The television camera that saved my life in a house fire.
The first video I shot with the TV camera was a short, grainy black and white still video of the scene as it happened.
As the house began to collapse, I looked up at the camera and saw my wife and two children running from the wreckage, their bodies on the ground.
When I saw my daughter in a car seat, I grabbed her by the hair and held her down as she drove away.
I had just one question.
“Is there a camera in here?”
I asked my wife.
She smiled, and said, “Yeah, but I didn’t want you to see it.”
I put the camera in my car and drove away, not knowing what to expect.
Five years later, my wife is still living in the house with my children and me.
We were in a rush to leave when the smoke cleared.
The fire was raging at the front door.
We could see the house was on fire.
I pulled over to the back and ran into my wife’s bedroom.
From the bedroom window, I saw her daughter and her husband were still alive.
They had both been burned to death.
My wife had not seen them alive.
When I returned to the house, I was surprised to find the family was not in the living room.
It was just me and my daughter, my only daughter, lying on the floor, her arms crossed behind her back.
A neighbor told me the family had left the home for a weekend, and that I had to come out and help them.
Fortunately, my neighbor had brought me a flashlight.
I used the flashlight to light the candles, and as I ran into the bedroom, I heard my wife scream.
Her screams echoed around the house.
At that moment, I realized my wife was not dead.
Two hours later, I called 911 and reported the house fire to the police.
An officer arrived at the scene and brought me to the scene.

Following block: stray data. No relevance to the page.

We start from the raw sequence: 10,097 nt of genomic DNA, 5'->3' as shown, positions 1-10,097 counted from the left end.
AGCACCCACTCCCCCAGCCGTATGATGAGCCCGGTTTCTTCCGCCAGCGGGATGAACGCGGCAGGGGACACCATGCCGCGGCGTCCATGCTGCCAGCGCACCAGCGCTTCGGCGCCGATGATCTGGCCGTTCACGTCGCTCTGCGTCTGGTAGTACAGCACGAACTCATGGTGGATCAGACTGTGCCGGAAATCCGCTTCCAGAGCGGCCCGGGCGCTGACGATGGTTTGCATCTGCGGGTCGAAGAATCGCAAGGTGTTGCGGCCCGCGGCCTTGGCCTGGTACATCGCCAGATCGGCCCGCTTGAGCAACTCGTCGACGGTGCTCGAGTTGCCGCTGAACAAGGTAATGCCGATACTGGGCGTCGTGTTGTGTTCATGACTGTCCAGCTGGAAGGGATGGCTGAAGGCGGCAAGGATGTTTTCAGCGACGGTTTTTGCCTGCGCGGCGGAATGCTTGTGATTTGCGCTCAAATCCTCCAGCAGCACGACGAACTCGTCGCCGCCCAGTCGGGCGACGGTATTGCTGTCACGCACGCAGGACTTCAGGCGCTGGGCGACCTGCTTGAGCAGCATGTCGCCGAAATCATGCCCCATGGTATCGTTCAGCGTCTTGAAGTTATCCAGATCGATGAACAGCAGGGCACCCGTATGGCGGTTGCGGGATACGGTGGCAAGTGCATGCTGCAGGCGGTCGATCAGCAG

He asked me to remove my coat, which I did.
I asked him to look at my wife in the room and saw that she was alive.
He took me to a waiting ambulance and took me into the hospital.
One of the officers asked me if I had seen my wife alive.
I told him no, but he said that he would take me back to the home.
On the way back to my home, I asked if I could take the flashlight with me.
He said he could.
I was still in shock.
I had just lost my wife, and I had been there to help her.
Soon after, I returned home.
I began filming with the flashlight.
Once the paramedics arrived, they took me out of the hospital and put me on a stretcher to the hospital morgue.
I would never forget the moment I saw the woman in the hospital bed, alive and breathing.
I knew she was not going to make it.
By then, the entire world knew my wife had survived the house fires, and she was no longer in danger.
I made several more trips to the morgue to see my wife after the first one.
She was still alive, but she had suffered severe burns to her legs, chest and face.
After being taken away from the morgues, I learned that my wife did not have any permanent injuries.
For nearly two years, I spent days in the morogues, waiting to get to her.
I watched her in pain as I tried to comfort her.
I was determined to get her to a hospital in time to give birth.
In February 2015, I made a long drive to the nearest hospital.
As I got closer, I could hear her crying.
I thought about how she was supposed to deliver my daughter.
Then I heard her tell her husband, “I just can’t breathe.”
I knew I had no choice but to take her to the NICU, but my wife could not breathe, so I rushed her to St. Elizabeths Hospital in St. Louis.
During the drive, I cried uncontrollably, and finally, I reached the hospital emergency room.
I went into labor with the daughter in my arms.
During labor, my husband told me that the baby was breathing, and my baby was fine.
He didn’t say anything to me about my wife or the baby.
While I was in labor, I told my husband that I didn`t want to go home.
He did not say anything, and we did not discuss my daughter`s condition or her condition.
But he did tell me that my daughter would not have survived this.
Moments later, as the baby came out of her womb, I knew that my life was over.
With tears streaming down my face, I thought, My God, my life is over.
I cannot live like this. I will not